Tuesday, November 24, 2009

Securities: SEC Charges San Diego Area Man with Affinity Fraud

The Securities and Exchange Commission has brought fraud charges in federal court against a Somali run financial services firm accusing it of targeting local Somalis in a securities fraud scheme. The Commission charged Mohamud Abdi Ahmed and his company, Shidaal Express, Inc., with defrauding investors of over $3,000,000.

The SEC complaint alleges that Ahmed marketed his scheme to Somali investors, promising them returns of 5% monthly with an annual return of 60%. Among the victims of the alleged fraud was a Southern California mosque, which the complaint alleged Ahmed defrauded out of $200,000. As part of the scheme, Ahmed bragged to potential investors that he was an experienced stock trader who had never lost any money.

Allegedly, Ahmed began the scheme in 2006. He apparently operated it as a Ponzi scheme, making payments to investors requesting money until the beginning of last year. The payments presumably came from the monies invested by later victims. When the payments ceased, investors began to complain.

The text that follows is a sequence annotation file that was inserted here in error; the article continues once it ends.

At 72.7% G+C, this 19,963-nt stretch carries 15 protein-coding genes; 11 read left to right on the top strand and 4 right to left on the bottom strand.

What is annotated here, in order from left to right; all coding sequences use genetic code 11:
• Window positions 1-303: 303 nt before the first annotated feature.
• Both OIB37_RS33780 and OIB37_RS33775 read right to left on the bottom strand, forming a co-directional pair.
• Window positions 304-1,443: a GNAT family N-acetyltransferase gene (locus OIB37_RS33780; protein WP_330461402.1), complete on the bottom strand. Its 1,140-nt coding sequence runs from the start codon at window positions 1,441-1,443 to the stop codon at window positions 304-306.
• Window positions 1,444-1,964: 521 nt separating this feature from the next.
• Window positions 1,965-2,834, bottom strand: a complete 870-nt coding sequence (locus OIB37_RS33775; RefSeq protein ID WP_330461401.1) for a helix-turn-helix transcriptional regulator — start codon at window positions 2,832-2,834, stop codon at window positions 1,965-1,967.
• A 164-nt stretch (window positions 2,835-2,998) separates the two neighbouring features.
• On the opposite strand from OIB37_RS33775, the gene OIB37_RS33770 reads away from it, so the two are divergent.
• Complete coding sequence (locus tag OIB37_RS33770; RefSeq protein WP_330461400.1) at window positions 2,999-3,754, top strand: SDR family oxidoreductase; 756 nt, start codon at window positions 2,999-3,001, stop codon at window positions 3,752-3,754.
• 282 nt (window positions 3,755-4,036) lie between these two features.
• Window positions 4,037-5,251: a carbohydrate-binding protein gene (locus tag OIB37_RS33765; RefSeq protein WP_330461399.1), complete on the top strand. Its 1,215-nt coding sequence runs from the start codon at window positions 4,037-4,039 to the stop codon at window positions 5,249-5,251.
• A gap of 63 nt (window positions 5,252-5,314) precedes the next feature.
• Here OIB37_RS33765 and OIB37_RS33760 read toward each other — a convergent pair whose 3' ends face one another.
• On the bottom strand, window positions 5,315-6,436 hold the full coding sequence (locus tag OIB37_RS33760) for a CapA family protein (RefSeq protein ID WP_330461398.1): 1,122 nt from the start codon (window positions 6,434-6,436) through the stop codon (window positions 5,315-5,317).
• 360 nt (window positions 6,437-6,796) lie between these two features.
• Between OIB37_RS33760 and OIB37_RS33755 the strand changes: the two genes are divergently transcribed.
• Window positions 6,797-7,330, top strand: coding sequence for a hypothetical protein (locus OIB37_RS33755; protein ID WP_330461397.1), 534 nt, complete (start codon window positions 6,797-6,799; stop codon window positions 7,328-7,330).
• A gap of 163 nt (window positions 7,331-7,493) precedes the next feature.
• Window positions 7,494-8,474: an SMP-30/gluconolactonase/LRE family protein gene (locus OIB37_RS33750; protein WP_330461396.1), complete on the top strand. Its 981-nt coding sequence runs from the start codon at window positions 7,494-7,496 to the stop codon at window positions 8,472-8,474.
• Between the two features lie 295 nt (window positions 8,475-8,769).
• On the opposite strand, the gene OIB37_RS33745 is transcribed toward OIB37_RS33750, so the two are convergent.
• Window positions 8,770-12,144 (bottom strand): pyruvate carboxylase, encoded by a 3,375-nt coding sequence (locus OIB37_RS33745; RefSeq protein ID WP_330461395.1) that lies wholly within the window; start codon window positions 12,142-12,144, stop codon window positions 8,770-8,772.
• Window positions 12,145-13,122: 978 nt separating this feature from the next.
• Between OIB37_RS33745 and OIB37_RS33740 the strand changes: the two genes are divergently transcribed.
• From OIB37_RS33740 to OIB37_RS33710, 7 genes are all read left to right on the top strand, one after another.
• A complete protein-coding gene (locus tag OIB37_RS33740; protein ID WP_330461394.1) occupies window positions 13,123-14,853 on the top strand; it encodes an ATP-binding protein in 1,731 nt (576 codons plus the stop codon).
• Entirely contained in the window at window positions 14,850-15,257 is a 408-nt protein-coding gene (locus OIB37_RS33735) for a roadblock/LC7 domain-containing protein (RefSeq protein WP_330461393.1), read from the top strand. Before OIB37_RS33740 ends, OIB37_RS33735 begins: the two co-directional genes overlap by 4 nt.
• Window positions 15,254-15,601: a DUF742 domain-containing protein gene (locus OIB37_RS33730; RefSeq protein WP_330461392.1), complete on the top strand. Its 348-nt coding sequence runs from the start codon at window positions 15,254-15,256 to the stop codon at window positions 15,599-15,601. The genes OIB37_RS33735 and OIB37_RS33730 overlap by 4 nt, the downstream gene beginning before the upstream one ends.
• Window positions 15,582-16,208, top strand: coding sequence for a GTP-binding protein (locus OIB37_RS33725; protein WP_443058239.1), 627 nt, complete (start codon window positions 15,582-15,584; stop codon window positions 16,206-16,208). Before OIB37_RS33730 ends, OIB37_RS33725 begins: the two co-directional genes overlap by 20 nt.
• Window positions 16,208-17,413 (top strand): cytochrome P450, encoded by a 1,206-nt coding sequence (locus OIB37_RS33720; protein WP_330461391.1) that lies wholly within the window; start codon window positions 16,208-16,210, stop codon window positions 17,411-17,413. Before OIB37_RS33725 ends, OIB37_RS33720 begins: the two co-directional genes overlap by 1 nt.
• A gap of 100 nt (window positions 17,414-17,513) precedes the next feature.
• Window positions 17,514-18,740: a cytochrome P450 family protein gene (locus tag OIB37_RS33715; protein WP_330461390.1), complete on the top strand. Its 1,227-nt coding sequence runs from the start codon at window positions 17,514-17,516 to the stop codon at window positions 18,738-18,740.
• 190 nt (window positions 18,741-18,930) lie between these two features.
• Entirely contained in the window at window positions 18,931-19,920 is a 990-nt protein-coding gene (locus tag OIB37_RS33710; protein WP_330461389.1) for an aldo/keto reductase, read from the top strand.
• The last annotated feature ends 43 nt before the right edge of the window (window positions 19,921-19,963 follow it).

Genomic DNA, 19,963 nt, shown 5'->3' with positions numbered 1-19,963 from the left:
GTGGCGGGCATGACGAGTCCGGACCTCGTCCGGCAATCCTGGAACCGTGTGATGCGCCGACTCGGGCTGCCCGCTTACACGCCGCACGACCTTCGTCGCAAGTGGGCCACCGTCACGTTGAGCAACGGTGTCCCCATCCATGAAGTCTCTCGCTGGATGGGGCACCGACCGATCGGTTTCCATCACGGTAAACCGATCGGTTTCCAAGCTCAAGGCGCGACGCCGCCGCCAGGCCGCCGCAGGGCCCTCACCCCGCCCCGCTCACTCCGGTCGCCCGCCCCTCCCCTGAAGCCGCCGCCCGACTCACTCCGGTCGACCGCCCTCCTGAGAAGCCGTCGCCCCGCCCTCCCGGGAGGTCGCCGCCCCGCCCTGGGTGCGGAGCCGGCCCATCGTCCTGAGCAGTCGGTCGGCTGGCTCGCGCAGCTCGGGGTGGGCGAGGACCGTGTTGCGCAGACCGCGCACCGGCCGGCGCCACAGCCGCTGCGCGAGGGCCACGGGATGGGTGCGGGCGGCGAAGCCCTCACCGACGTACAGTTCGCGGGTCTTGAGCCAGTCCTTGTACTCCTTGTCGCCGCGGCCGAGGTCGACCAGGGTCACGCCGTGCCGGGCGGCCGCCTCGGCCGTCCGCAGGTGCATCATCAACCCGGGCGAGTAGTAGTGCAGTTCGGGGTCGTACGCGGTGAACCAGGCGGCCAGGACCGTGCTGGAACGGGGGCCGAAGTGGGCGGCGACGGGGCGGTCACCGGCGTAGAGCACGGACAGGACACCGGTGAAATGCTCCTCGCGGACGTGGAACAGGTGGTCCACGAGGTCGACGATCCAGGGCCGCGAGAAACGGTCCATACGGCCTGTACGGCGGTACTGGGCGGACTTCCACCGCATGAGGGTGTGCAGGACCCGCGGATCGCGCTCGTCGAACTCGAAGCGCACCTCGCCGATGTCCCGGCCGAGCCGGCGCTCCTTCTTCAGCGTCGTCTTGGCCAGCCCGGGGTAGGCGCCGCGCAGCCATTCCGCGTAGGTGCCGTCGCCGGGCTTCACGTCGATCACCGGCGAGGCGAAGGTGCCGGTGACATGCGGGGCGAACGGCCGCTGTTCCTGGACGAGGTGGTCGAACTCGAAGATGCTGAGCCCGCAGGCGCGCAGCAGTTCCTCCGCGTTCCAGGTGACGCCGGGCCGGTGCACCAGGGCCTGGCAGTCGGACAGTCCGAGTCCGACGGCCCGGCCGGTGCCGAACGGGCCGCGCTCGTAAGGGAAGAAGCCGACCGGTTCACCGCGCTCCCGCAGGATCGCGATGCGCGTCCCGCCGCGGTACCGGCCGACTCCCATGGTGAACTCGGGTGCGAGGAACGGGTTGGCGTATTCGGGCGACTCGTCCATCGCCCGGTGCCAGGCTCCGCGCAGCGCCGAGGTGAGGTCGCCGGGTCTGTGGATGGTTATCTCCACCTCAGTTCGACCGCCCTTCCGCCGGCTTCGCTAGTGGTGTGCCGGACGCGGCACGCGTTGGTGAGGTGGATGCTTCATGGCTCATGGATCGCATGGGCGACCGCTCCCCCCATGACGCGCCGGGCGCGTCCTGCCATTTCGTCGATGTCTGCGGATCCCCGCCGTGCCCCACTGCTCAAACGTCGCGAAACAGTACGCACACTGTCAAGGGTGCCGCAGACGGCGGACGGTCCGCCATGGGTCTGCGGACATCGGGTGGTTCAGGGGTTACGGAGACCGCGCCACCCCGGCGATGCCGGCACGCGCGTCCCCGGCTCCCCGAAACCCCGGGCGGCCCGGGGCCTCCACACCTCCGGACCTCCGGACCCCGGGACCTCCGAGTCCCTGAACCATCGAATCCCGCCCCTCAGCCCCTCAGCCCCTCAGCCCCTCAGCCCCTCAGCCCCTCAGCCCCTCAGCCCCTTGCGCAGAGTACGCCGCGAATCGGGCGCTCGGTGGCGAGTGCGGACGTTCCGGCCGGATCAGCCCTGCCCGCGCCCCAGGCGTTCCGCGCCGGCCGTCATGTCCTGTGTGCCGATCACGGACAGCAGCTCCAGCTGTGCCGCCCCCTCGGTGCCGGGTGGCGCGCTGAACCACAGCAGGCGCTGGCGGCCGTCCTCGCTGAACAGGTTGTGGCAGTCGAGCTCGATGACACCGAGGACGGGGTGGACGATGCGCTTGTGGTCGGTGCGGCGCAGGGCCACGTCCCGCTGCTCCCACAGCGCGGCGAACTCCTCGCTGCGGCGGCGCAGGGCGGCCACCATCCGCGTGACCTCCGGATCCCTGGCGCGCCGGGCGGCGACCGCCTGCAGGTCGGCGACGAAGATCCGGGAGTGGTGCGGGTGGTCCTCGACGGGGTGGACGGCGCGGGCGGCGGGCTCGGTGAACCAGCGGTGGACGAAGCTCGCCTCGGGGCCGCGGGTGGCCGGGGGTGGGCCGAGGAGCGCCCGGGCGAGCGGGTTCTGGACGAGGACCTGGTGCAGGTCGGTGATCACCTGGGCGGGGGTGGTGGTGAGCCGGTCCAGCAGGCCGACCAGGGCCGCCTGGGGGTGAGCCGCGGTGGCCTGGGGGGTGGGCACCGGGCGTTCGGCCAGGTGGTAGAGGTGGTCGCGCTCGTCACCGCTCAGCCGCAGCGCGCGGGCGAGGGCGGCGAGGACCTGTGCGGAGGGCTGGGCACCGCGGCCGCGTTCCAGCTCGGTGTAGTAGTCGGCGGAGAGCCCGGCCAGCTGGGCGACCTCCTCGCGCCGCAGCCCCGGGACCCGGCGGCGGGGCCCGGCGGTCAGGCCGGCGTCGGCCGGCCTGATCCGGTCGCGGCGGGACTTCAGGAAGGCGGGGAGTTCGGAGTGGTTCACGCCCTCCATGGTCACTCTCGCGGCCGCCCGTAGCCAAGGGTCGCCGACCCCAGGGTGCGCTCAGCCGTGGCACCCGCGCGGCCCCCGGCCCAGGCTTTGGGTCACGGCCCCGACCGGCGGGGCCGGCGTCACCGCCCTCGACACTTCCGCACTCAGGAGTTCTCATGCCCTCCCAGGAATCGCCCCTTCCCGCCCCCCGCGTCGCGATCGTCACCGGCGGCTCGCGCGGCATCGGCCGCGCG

The federal court has frozen the assets of Shidaal and Ahmed. Additionally, the court has appointed a receiver to temporarily administer the firm.

An "affinity" fraud occurs when a confidence artist targets a religious or ethnic group with which he has an affinity. The fraudster has a built in trust with the targeted group and can more easily effect his fraud. The "affinity" fraud may be accomplished by any type of fraud scheme. Most prevalent are Ponzi and pump and dump schemes.

For more about the fraud charges against Ahmed, please see the article from The San Diego Union-Tribune, November 24, 2009, http://www.signonsandiego.com/news/2009/nov/24/sec-accuses-financial-firm-preying-local-somalis/.

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